Next Score View the next score

    Police, Mass. teaming up to track misuse of EBT benefits

    Local police are joining the Patrick administration in a­ ­pilot project aimed at identifying individuals and businesses who misuse EBT cards, one of the state’s key welfare programs.

    The Massachusetts Chiefs of Police Association and the ­Massachusetts Major City Chiefs are working with the state Department of Transitional Assistance to address complaints of fraud and misuse of the welfare assistance program.

    Chelsea Police Chief Brian Kyes said he was initially skeptical about using his department's resources to enforce rules for a state welfare program. But after he read new laws enacted last December, he concluded there was a place for police.


    “There may be a common goal here,’’ Kyes said.

    Get Fast Forward in your inbox:
    Forget yesterday's news. Get what you need today in this early-morning email.
    Thank you for signing up! Sign up for more newsletters here

    Under the plan, the Department of Transitional Assistance will monitor the use of ATMs, spending patterns by clients, and the stores where Electronic Benefits Transfer cards are used over the next 100 days.

    If the data suggest a person or a business is violating the rules on what can be legally purchased through the EBT program, the location will be brought to the attention of local police for investigation.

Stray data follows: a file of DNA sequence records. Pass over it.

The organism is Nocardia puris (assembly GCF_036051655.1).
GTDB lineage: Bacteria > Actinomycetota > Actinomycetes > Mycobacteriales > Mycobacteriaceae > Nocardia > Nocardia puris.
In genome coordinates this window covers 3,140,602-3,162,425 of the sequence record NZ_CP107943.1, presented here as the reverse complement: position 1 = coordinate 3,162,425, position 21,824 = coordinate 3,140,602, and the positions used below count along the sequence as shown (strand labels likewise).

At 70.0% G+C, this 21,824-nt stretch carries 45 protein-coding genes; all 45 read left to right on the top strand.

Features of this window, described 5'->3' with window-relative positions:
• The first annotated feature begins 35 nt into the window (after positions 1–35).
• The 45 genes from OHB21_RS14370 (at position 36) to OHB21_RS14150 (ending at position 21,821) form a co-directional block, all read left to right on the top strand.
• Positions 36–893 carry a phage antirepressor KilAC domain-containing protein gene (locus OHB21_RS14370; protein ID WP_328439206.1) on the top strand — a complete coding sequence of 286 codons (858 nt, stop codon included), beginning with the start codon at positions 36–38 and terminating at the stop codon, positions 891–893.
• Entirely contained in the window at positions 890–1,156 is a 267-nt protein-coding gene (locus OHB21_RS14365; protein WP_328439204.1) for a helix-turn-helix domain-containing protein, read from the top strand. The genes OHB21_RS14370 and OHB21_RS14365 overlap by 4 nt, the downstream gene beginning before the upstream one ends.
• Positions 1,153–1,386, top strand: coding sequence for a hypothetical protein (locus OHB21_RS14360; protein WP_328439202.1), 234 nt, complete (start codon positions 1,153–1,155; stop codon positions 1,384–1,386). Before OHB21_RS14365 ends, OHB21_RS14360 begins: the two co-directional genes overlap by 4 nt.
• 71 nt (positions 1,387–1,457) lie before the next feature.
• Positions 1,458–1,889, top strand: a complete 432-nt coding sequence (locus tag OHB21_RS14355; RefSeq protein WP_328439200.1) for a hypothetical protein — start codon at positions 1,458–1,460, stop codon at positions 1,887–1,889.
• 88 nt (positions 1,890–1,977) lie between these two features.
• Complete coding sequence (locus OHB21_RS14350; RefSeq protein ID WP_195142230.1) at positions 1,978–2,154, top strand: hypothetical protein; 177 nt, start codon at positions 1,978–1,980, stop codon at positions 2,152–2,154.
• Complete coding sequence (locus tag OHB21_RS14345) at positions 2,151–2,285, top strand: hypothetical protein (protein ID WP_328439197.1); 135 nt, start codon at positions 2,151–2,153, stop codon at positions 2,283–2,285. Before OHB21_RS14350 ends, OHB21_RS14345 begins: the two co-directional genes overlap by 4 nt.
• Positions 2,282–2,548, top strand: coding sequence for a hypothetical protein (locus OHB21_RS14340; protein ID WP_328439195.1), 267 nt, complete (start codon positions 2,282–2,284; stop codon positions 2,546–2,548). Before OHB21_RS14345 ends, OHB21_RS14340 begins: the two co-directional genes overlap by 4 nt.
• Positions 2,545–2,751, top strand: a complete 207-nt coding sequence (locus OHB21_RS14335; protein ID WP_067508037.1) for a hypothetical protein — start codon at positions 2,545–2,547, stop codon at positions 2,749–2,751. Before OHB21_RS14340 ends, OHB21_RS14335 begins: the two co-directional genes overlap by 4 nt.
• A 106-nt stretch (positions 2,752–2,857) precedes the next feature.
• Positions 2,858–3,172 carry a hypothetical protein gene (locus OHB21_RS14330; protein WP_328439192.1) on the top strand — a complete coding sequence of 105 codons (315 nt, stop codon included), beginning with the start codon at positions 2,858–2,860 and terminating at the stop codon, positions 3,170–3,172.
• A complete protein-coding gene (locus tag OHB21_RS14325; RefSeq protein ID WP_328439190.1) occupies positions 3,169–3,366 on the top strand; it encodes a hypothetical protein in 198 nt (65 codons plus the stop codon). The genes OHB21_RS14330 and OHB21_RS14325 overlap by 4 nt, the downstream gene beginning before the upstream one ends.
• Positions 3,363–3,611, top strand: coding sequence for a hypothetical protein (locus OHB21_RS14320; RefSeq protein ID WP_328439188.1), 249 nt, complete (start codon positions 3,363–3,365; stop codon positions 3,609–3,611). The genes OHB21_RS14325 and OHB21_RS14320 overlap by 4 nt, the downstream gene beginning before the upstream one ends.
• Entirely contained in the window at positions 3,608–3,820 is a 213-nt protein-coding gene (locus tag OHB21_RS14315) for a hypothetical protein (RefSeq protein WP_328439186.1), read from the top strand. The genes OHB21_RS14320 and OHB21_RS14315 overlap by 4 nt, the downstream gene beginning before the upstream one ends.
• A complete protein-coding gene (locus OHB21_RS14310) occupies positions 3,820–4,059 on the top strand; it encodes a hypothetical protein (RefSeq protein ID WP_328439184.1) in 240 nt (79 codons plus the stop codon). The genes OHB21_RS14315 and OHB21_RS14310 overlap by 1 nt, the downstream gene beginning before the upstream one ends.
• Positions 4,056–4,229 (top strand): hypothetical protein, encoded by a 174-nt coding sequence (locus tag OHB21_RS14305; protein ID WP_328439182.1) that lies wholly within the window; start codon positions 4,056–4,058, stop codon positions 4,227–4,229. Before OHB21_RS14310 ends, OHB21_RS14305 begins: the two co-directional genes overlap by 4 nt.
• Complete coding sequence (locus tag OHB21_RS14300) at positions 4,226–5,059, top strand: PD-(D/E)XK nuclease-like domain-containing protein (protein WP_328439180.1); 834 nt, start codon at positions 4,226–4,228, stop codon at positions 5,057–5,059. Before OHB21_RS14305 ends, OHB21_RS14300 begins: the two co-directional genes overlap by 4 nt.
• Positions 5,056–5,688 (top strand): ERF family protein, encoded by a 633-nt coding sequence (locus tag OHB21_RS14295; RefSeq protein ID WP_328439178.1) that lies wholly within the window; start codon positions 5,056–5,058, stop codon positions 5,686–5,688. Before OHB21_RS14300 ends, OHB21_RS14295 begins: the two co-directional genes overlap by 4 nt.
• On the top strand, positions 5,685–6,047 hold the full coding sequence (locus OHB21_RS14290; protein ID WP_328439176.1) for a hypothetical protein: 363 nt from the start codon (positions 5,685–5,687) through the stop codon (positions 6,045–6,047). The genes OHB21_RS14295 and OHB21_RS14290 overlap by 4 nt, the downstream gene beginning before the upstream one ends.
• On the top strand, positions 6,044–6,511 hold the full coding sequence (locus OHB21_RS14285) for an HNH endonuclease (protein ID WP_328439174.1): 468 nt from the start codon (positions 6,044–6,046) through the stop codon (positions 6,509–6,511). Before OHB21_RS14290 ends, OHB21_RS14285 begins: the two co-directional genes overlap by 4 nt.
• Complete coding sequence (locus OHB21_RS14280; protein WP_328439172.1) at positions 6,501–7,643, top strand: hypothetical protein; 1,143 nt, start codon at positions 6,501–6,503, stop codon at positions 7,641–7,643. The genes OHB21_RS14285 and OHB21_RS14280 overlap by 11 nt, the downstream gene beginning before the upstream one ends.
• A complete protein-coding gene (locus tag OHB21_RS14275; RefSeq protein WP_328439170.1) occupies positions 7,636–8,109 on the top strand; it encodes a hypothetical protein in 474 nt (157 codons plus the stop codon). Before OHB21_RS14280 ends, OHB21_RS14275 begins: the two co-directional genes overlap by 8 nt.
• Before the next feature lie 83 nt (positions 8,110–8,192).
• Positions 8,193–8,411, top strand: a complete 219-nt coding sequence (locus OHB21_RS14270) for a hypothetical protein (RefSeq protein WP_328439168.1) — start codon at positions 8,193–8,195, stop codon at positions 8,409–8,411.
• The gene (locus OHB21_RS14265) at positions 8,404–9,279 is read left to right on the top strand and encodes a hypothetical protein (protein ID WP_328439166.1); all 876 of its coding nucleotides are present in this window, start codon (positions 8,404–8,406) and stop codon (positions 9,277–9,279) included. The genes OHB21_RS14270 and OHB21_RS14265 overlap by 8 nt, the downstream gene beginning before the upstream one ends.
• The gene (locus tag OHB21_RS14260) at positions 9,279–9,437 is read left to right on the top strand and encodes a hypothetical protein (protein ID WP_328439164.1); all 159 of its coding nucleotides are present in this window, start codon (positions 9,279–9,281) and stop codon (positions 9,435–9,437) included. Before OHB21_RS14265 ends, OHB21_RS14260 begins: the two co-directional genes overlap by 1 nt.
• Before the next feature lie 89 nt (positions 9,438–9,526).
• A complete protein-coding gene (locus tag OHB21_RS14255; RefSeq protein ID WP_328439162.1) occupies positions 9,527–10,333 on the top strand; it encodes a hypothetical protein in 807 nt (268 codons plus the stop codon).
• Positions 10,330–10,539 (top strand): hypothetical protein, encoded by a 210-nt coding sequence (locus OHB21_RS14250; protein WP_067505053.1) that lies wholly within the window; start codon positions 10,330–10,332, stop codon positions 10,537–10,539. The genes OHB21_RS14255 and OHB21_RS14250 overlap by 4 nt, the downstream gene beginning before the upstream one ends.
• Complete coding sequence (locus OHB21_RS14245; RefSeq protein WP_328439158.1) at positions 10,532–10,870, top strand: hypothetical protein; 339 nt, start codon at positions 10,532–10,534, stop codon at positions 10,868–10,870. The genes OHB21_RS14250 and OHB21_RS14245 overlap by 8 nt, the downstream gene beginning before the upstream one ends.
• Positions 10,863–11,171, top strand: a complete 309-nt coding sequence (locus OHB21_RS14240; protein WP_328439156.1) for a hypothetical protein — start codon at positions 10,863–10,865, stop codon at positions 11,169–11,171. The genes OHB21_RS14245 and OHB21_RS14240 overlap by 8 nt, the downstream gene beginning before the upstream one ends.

Kyes drew a parallel between the EBT pilot program and the undercover investigations that many police departments use to ensure that liquor stores are not selling to minors.

    In Chelsea, he said, his officers have been using a teenager to try to buy liquor in the city’s package stores for some seven years. When that program started, the undercover teenager was sold liquor 50 percent of the time, but now compliance with the law is routinely in the 95 percent range.


    A similar strategy could lead to success in halting EBT fraud and misuse, he said, especially once the Department of Transitional Assistance ­directs police to businesses or clients they suspect are breaking the rules.

    Moreover, he said, businesses that are already willing to sell alcohol to minors are likely to also ignore EBT rules.

    Kyes said one reason he ­endorsed the idea was the hope that if the police-aided crackdown saves the state some money, then perhaps some of the savings will be spent on providing training for police.

    In a statement, Health and Human Services Secretary John Polanowicz said the program is aimed at making sure that clients and retailers comply with the law. The administration has been under fire from Republicans and some Democrats over what they see as an abuse of the EBT system by some recipients.

    “We’re giving local law enforce­ment the data and information they need to ensure that clients and retailers are abiding by the law,” Polanowicz said. “This partnership is an important step forward for DTA, and it will help us protect benefits for those who need them as a bridge to stability during tough times.’’

    John R. Ellement can be reached at ellement@
    . Follow him on
    Twitter @JREbosglobe.